Volume of a Torus
Date: 04/22/99 at 15:18:03 From: Michale S Subject: Finding the volume of a torus I am a senior in high school and I have a calculus question. I have a circle x^2+y^2 = 4 and I want to rotate that circle around the line X = -2. When that is done it forms a torus (a doughnut-like object). I would like to know how to find the volume of that using integrals. I first found the upper half of the circle y = sqroot(4-x^2). I found the area of that using the integral from -2 to 2 of sqrt(4-x^2) dX. After I did that I multiplied it by 2 to find the area of the whole circle (I want to do this problem by integration). I have read about rotating parabolas and other objects around an axis. It says multiply by pi, so should I multiply by pi or what should I do? The equation for the volume of a torus is v = .25*pi^2*(b^2-a^2)* (b-a). b = the radius of the big circle and a = the radius of the small circle making up the torus. Please give me some input as to what I should do. Thanks for your time.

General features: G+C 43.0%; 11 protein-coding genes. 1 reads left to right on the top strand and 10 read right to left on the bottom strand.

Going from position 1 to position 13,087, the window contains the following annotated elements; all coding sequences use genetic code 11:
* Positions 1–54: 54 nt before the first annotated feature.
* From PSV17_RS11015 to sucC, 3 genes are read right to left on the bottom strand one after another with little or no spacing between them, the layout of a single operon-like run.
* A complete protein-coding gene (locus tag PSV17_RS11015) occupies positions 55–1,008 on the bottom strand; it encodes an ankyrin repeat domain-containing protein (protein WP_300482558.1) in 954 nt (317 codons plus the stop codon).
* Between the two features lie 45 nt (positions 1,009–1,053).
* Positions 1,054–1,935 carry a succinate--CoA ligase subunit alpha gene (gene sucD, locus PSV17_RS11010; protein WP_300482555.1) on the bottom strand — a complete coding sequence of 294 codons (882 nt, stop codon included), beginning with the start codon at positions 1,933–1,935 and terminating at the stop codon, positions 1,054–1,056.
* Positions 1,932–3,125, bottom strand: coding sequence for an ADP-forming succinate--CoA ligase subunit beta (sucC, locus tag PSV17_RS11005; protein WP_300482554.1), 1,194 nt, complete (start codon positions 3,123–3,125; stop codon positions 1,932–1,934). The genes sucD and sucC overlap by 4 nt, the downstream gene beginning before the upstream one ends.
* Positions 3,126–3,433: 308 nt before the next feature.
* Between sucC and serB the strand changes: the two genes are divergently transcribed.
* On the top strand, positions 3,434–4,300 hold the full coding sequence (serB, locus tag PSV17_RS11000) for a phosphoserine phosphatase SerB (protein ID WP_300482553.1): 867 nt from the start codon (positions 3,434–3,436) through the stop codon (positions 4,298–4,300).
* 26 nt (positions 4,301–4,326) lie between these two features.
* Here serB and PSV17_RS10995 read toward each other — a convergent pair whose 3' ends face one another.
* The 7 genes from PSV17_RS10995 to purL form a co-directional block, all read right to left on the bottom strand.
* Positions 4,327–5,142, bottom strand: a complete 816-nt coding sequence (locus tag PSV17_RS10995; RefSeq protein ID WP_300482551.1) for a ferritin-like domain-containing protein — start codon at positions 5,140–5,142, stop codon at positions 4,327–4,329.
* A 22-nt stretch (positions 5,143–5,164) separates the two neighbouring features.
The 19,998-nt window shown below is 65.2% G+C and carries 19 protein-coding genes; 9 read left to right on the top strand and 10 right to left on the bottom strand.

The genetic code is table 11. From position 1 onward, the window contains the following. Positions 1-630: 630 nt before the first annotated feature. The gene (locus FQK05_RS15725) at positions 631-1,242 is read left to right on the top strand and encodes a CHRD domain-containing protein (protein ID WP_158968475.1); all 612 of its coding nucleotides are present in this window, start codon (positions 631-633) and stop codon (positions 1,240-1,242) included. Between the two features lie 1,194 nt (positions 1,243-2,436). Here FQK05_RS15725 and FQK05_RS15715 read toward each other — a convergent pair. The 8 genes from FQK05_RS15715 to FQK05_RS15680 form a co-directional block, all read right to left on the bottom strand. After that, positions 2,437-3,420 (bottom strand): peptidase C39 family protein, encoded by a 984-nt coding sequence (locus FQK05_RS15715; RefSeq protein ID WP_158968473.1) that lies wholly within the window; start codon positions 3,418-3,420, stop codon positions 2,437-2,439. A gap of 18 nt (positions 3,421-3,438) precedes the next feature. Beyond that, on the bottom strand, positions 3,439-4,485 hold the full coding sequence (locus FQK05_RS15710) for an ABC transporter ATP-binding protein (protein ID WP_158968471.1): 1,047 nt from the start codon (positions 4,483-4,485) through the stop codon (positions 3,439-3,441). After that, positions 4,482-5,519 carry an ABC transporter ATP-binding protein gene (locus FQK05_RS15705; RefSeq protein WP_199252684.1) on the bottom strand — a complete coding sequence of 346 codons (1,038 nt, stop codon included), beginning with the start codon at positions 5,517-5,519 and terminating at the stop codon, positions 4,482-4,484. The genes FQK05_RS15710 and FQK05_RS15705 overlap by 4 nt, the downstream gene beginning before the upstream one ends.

Date: 04/22/99 at 16:45:01 From: Doctor Rob Subject: Re: Finding the volume of a torus Thanks for writing to Ask Dr. Math. You can do this by summing up the volume of infinitesimally thin rings gotten by slicing the torus by planes perpendicular to the y-axis. The range of values of y is -2 <= y <= 2. The volume of such a ring is the difference of the volumes of two infinitesimally high cylinders. The radii of the two cylinders are R = 2 + sqrt(4-y^2) and r = 2 - sqrt(4-y^2). The height of each cylinder is h = dy. The volume of the larger cylinder is Pi*R^2*h and the volume of the smaller cylinder is Pi*r^2*h. The difference is Pi*(R^2-r^2)*h. Using the above values of R, r, and h, and summing over all y between -2 and 2 gives 2 V = INTEGRAL Pi*([2+sqrt(4-y^2)]^2 - [2-sqrt(4-y^2)]^2)*dy. -2 Now expand the squares, combine like terms, and integrate using the substitution y = 2*sin(u). Re-express everything in terms of y, and apply the limits of integration to get the answer. You can also do this by summing up the volume of infinitesimally thin cylindrical shells gotten by slicing the torus by concentric cylinders with axis the line x = -2. The radius of such a cylinder is 2 + x, and its height is 2*sqrt(4-x^2), where the range of values of x is -2 <= x <= 2. The area of the shell is the height times the circumference of the shell times its thickness dx. Then you get the integral 2 V = INTEGRAL 2*Pi*(2+x)*2*sqrt(4-x^2)*dx. -2 Factor the constant 4*Pi out in front of the integral, and expand what is left into two terms. One term can be integrated by using the substitution x = 2*sin(u), dx = 2*cos(u)*du, and the other by using the substitution 4 - x^2 = v, -2*x*dx = dv. Re-express everything in terms of x, and apply the limits of integration to get the answer. The answer should turn out the same for either method. I got an answer a little less than 160. This agreed with the formula on this page (scroll down to Circular or Ring Torus: http://mathforum.org/dr.math/faq/formulas/faq.ellipsoid.html - Doctor Rob, The Math Forum http://mathforum.org
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